Shunned and Admired: Montessori, Self-Determination, and a Case for Radical School Reform (PDF) (Angeline S. Lillard. Educational Psychology Review)
Why does Montessori persist (and increasingly in the public sector) and why does it elicit such sharply contrasting reactions? This article reviews several reasons why it is admired, such as evidence of Montessori’s effectiveness, its alignment with educational psychology research, and its broad scope. The points of research alignment are presented as natural corollaries of Montessori’s central premise: independence, or self-determination. After discussing these extrinsic and intrinsic reasons why Montessori is admired, the article concludes with speculation as to why it is also shunned—namely its incommensurability with conventional education culture and what might be a consequence: frequent poor implementation. The incommensurability of evidence-based alternatives with the conventional system is also posed as a reason for radical school reform.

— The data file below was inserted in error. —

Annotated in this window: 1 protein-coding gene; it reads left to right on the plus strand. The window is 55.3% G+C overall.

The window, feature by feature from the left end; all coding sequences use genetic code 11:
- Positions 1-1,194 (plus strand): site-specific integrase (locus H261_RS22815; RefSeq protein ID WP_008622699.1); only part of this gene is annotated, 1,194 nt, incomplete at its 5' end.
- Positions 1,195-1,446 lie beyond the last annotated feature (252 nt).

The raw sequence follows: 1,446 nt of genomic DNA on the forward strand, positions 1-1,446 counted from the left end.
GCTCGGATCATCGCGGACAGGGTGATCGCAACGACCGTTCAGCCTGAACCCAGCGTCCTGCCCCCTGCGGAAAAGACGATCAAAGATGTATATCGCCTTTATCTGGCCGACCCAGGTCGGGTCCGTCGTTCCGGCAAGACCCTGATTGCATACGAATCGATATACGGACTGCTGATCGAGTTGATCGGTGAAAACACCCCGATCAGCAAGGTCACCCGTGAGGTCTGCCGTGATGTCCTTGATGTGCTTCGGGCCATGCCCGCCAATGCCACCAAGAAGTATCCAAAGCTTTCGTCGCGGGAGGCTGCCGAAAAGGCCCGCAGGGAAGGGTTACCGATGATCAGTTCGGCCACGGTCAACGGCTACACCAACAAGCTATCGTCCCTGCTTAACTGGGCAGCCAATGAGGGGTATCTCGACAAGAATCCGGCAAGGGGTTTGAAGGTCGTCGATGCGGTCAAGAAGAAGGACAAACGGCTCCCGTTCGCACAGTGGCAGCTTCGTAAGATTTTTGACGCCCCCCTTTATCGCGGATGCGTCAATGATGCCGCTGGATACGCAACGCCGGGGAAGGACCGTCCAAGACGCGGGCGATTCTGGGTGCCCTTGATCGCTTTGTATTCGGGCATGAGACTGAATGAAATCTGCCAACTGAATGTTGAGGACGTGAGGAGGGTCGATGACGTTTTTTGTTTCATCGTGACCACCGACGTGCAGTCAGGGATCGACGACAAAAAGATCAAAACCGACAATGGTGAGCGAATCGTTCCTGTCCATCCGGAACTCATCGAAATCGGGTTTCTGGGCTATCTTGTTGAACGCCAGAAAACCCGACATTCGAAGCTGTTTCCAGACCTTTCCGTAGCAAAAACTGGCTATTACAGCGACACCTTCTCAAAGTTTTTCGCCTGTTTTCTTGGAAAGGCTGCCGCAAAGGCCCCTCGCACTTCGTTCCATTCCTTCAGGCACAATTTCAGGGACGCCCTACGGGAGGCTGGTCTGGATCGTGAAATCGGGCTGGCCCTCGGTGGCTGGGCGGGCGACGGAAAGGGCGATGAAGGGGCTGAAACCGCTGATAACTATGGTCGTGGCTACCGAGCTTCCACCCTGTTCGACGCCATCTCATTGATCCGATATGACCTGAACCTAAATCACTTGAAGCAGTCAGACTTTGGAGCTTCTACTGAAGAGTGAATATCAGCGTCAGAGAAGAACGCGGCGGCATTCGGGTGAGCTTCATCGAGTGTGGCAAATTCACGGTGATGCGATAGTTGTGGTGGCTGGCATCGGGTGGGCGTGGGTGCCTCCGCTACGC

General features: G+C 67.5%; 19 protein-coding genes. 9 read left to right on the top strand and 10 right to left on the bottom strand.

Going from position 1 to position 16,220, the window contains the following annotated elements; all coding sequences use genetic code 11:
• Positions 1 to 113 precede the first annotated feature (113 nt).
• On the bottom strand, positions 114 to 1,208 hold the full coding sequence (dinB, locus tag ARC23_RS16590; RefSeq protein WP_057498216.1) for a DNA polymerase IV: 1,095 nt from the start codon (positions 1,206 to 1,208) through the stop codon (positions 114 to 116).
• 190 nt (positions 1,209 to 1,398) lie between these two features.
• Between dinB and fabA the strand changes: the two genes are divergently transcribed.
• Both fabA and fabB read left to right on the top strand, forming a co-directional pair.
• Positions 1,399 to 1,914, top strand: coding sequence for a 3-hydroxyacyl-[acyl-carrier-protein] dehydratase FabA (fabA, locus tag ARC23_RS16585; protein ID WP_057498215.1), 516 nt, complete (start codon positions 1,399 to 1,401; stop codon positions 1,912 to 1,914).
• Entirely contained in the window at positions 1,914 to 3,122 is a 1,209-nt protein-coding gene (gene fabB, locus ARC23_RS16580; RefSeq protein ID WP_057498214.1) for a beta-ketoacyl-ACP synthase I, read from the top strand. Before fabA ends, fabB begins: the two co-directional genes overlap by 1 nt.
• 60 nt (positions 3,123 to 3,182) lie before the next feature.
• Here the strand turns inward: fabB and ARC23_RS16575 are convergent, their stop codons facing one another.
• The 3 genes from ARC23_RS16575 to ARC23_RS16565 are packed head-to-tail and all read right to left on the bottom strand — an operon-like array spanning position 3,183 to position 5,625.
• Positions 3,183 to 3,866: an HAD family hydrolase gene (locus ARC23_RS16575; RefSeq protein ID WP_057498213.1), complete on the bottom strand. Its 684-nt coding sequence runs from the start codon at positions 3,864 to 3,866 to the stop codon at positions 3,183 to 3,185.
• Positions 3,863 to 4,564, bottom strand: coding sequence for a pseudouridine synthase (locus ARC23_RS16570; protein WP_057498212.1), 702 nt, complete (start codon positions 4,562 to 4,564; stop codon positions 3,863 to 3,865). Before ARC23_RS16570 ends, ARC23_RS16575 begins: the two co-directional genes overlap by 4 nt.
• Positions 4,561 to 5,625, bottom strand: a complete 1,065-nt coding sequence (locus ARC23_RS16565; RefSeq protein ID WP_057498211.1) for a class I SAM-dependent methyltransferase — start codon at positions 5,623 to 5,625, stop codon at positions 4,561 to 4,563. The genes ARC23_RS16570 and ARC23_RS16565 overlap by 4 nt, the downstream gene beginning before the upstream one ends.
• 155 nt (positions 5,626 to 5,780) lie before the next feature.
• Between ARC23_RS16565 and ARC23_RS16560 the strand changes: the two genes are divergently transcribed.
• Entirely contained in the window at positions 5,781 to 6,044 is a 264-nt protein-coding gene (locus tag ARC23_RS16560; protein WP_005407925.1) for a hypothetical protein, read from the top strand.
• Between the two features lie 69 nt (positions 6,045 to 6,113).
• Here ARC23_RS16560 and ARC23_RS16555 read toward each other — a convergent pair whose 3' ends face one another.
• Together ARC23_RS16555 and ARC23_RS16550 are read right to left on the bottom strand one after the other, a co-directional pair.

The Science Behind the Genius (PDF) (Angeline Lillard. Montessori: The Science behind the Genius)
Two fundamental cornerstones of American schooling today were placed at the turn of the 20th century: the school as a factory and the child as a blank slate. Students of child development know that these ideas are obsolete, but they continue to have a profound impact on how schooling is done.
Montessori Outcomes (montessori-science.org)
A 2006 study comparing outcomes of children at a public inner-city Montessori school with children who attended traditional schools indicates that Montessori education leads to children with better social and academic skills.